For Porter and 40-some neighborhood associations from all over the Louisville Metro map, that violates due process. That’s why they’ve sued, and proposed changes to the Council committee’s procedures to allow both sides a chance to respond to any amendments made to zoning proposals at that crucial last stage, and to ensure that if one side speaks, the other can too. The suit, filed in May, was remanded to the Council committee. In the past month, they’ve met twice to discuss it.

“We’re not asking for a new public hearing, we’re not asking for a rehashing of all the subjects and controversies that were raised at the Planning Commission,” Porter said in an interview last week. “All we’re asking for is the equal opportunity to respond to new proposals.”

Almost everyone agrees with Porter and company, including several attorneys who regularly represent developers in zoning cases. Four — including the opposing attorney in Porter’s lawsuit — spoke in favor of the proposed changes at a Nov. 14 Planning/Zoning committee meeting.

“I think that the current environment is such that there’s probably a lot of frustration and maybe even a low level of trust of the process,” said Paul Whitty, a partner at the law firm Greenebaum Doll & McDonald who represents developers, institutions and individuals trying to get projects through the planning and zoning process. Whitty was counsel to the Planning Commission before, and said that overall, he thinks the process is favorable to neighbors. He spoke at the Nov. 14 meeting.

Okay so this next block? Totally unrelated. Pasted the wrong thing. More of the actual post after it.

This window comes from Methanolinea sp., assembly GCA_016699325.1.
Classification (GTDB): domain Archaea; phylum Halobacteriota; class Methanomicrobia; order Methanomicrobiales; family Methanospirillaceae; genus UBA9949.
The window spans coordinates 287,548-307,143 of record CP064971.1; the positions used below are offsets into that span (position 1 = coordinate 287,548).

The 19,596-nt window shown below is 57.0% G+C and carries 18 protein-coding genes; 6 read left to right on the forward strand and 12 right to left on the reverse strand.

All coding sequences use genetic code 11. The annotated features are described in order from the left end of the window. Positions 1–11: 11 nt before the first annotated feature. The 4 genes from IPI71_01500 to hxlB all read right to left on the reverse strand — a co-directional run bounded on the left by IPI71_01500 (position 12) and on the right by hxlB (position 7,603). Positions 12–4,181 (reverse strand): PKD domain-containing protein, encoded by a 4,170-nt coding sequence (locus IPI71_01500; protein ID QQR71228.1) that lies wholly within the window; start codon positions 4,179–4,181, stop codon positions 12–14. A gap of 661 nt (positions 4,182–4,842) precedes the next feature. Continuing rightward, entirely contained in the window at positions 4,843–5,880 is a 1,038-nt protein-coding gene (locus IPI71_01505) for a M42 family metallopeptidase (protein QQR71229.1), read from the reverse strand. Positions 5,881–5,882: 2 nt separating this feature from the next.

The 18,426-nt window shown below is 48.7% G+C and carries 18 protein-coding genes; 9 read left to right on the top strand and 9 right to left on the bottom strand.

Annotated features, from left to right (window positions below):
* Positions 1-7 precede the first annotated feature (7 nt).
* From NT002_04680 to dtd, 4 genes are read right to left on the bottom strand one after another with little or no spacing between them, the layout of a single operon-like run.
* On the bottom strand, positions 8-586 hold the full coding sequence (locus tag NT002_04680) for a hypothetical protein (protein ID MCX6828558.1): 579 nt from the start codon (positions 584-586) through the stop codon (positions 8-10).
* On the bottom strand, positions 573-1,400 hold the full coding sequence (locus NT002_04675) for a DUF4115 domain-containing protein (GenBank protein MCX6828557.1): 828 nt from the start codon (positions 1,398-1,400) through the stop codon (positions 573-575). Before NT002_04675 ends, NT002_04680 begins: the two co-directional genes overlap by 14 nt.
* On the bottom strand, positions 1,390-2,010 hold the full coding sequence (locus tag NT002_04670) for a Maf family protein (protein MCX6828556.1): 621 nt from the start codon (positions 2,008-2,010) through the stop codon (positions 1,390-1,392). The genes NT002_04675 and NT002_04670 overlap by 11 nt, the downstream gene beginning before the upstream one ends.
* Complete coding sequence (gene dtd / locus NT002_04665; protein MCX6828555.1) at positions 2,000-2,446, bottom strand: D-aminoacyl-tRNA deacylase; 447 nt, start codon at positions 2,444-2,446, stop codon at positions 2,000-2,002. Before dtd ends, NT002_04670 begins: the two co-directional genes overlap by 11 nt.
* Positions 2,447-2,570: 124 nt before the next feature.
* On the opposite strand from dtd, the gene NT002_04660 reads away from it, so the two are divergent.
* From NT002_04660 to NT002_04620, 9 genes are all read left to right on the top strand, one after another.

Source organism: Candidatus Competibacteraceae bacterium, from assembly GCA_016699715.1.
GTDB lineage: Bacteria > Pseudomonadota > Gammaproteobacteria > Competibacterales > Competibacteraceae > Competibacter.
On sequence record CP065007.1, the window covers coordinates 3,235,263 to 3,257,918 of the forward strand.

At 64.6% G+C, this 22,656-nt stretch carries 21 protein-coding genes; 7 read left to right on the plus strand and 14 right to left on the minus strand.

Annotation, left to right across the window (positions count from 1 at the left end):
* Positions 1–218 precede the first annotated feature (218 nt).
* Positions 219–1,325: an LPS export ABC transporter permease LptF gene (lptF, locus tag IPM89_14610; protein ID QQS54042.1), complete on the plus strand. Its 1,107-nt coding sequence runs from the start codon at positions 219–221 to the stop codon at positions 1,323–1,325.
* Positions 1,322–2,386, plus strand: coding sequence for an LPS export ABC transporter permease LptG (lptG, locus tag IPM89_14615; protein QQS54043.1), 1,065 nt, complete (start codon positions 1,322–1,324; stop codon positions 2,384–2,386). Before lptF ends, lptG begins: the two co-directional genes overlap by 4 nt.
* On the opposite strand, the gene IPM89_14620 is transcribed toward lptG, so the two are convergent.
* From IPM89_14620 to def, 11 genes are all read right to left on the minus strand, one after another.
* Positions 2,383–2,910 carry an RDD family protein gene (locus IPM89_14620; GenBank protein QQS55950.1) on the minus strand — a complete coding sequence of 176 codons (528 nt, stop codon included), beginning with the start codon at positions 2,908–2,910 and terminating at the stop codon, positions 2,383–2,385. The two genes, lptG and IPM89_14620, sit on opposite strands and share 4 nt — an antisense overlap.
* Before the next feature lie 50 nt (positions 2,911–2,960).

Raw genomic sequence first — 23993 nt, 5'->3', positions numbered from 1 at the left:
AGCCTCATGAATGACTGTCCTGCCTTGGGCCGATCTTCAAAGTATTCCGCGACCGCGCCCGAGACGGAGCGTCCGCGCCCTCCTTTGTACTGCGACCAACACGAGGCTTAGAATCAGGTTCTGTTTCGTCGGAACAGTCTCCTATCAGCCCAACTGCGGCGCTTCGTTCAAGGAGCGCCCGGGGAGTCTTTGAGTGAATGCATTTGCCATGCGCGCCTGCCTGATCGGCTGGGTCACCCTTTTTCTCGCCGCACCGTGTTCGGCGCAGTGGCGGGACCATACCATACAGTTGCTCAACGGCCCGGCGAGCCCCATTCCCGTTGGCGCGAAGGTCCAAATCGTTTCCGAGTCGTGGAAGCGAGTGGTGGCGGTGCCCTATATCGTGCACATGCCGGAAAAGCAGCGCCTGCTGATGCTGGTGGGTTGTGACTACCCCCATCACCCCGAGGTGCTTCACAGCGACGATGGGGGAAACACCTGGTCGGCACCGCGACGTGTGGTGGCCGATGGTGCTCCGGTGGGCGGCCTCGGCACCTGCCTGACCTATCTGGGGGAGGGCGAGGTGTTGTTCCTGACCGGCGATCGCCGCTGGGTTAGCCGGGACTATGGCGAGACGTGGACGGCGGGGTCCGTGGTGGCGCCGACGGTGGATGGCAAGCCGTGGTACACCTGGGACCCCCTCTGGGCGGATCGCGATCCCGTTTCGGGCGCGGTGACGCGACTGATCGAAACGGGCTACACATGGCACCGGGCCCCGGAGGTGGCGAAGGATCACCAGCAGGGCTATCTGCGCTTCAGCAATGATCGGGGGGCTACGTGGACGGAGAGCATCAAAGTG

Councilwoman Madonna Flood, D-24, chairs the Council’s Planning/Zoning committee. In an interview Monday, she said state law, which doesn’t allow new evidence once a zoning recommendation reaches her committee, is the reason neighbors can’t speak on zoning cases.

What binds us refines us

At issue is the Planning/Zoning committee’s ability to add or subtract binding elements, or forms of mitigation added into zoning recommendations. Binding elements are typically tools of negotiation between developers and neighbors.

Flood or a member of her committee may introduce a binding element to, for example, increase the height of a retaining wall on a development site, or add trees for beautification. They often do.

“We have never taken away a binding element,” she said. “We have discussed the possibility of saying, ‘If we take away something from the case that is detrimental to the neighborhood, which I don’t ever see us doing, we would ask the neighborhood.’”

There is near-universal agreement that binding elements rarely affect neighborhoods negatively; however, the “just trust us” nature of the present arrangement doesn’t hold for some. In the case of Tucker Station, Porter said binding elements were added based on discussions that didn’t take place on the public record; when the committee introduced them, the developer’s attorney was asked to agree, which is done, according to Flood, because binding elements often affect developers’ budgets.

Porter said the “messiness of Democracy” argument — not allowing people to speak anew as a way of preventing them from introducing new evidence — is bunk.

Jim Segrest, president of the Butchertown Neighborhood Association, said it’s a way for the Council to deter public input. “I think they try to hide behind what they consider to be their procedures to keep from having to listen to people,” he said.

The committee will formally consider changing its procedure when it meets in December.